It’s no secret that climate change is wreaking havoc on our gardens but just in case you need a little refresher, let’s review the past few years. While we may be experiencing mild El Nino weather now (peppered with a short record-breaking cold spell), the last two winters have been extreme with sudden temperature drops, prolonged below-freezing temperatures and atypical thick, wet snow. This has resulted in the outright mortality of our rosemary plants and California lilacs (Ceanothus ‘Victoria’), and loss of overwintered flower buds on camellias, rhododendrons, and Pieris, as well as plenty of split stems and broken branches on our Japanese maples and magnolias.
The seemingly never-ending wet springs have delayed flowering and hindered essential pollinators for our plum, peach, and cherry crops, and even a casual glance at any member of the prunus family will reveal the "Swiss cheese" leaves of Coryneum blight on our flowering cherries, purple-leaf plums, and English laurels. Then Mother Nature decides to suddenly turn off the tap and leaves us nothing but a summer of drought with brown lawns, scorched trees, dead heathers, and a lot of gardeners who are very reluctant to replace anything in their landscape, and to be honest, I can’t blame them.
But it isn’t all bad news as some plants have been showing a degree of resiliency, much in part to the work of modern breeders. One genus in particular has been pulling its weight throughout these extremes, surviving the winters and blooming for months on end during the summer, and this genus is hydrangeas, in particular Mophead (Hydrangea macrophylla), PeeGee (Hydrangea paniculata), Mountain (Hydrangea serrata), Oakleaf (Hydrangea quercifolia) and Smooth hydrangea (Hydrangea arborescens). Collectively, these are now my top-selling shrubs, surpassing even rhododendrons, which were once the backbone of our nursery sales. So here are just a few of the recently introduced, or 2024 hydrangea introductions, that we will be offering this upcoming spring, plants which can ride the roller coaster of unpredictable weather and still provide a long and reliable display of flowers.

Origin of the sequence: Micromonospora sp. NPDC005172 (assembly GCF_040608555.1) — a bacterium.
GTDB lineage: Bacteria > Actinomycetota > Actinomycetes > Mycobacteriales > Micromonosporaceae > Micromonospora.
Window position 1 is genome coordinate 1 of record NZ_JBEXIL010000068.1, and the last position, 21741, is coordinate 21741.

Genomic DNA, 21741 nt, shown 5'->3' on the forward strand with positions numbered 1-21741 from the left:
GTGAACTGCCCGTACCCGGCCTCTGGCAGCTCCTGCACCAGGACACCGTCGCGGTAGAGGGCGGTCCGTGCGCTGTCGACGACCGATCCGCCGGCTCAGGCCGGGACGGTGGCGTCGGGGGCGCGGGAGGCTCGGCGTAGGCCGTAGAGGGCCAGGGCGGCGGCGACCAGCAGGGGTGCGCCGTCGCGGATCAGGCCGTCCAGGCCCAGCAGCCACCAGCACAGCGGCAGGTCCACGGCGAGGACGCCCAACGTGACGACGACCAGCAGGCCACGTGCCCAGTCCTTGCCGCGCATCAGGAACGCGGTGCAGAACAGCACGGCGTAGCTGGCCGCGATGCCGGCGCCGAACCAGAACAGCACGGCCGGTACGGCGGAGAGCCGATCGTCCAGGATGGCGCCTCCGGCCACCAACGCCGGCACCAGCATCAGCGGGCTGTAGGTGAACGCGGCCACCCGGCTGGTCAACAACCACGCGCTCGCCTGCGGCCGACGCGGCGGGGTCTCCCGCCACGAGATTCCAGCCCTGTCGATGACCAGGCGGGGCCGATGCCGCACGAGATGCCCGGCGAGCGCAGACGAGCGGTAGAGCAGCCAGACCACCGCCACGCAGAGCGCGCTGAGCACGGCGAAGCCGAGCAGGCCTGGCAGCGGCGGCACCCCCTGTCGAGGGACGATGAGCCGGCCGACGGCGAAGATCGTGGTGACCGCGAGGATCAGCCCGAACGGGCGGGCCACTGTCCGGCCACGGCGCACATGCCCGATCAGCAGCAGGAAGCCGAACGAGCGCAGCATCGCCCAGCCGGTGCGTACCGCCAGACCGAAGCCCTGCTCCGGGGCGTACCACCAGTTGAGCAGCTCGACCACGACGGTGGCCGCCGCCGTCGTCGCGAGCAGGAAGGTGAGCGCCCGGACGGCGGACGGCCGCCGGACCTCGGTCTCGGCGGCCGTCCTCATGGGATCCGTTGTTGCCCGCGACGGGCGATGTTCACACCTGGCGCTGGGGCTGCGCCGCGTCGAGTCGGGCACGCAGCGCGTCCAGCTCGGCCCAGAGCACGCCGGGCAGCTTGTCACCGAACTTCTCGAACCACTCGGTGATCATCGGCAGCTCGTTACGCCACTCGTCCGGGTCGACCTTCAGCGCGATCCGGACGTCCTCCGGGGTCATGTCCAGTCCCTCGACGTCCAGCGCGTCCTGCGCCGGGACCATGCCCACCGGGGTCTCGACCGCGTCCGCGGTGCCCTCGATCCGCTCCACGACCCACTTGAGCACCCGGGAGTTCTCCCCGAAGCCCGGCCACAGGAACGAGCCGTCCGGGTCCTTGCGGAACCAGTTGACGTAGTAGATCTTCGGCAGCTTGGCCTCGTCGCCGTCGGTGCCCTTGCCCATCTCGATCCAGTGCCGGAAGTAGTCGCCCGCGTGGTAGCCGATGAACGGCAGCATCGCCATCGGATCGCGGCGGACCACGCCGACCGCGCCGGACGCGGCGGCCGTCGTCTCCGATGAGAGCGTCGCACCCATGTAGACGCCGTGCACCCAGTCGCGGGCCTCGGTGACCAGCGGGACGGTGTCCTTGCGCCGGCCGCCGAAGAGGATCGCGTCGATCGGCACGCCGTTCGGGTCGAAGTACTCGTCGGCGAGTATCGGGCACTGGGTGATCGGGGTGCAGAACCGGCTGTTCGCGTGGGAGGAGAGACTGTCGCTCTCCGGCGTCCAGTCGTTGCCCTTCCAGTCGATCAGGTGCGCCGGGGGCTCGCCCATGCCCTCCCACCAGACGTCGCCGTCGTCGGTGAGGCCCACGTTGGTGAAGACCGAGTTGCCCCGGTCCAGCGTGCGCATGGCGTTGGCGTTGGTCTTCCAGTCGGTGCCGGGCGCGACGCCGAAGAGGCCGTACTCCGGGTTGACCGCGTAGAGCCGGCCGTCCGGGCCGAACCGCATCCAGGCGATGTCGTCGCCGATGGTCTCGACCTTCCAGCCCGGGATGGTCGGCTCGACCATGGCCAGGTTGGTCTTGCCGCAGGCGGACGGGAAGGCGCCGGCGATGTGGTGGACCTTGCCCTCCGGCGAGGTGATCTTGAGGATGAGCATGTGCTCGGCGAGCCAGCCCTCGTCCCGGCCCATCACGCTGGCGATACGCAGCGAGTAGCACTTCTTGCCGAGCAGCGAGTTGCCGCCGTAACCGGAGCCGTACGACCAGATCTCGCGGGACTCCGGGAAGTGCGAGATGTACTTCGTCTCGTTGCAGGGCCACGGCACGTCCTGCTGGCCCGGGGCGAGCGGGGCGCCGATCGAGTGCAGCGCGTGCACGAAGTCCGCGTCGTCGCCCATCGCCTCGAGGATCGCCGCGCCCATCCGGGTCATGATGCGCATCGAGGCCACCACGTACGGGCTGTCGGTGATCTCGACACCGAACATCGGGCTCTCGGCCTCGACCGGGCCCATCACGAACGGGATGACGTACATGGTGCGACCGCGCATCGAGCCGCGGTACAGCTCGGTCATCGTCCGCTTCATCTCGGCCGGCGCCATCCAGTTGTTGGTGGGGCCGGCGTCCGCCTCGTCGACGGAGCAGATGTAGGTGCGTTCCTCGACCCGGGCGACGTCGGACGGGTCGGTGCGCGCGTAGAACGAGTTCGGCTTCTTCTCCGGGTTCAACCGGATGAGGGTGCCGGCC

Hydrangea ‘Let’s Dance Sky View’
(Hydrangea 'Let's Dance Sky View' | 📸 Proven Winners)
'Let's Dance Sky View' is a 2023 introduction from Proven Winners. It is a tough hybrid of Hydrangea macrophylla and Hydrangea serrata with great cold hardiness and the ability to overwinter those flower buds. Add to this the fact that it also blooms on new wood and you can expect colour from early summer through the autumn. Expect ball-shaped blooms of a pale sky blue (in acid soils) and individual florets accented with a white-ringed green eye. It is quite compact at only 3’ tall and is hardy to USDA zone 4.
Hydrangea ‘Dragon Baby’
(Hydrangea 'Dragon Baby' | 📸 Bloomin' Easy)
'Dragon Baby' is a sun- and drought-tolerant (once established) new variety. This Hydrangea paniculata cultivar is also uber compact and cold hardy, so it will fit in smaller urban landscapes and will even thrive in large patio containers. Because it blooms on new wood, flowering from midsummer right into the heavy frosts is assured, with the large cone-shaped blooms emerging a lovely lime green, shifting to white with hints of antique pink and finally fading to a rich rose-pink. It also makes for great cut flowers. This beauty only grows to 3’ tall and is hardy to USDA zone 3.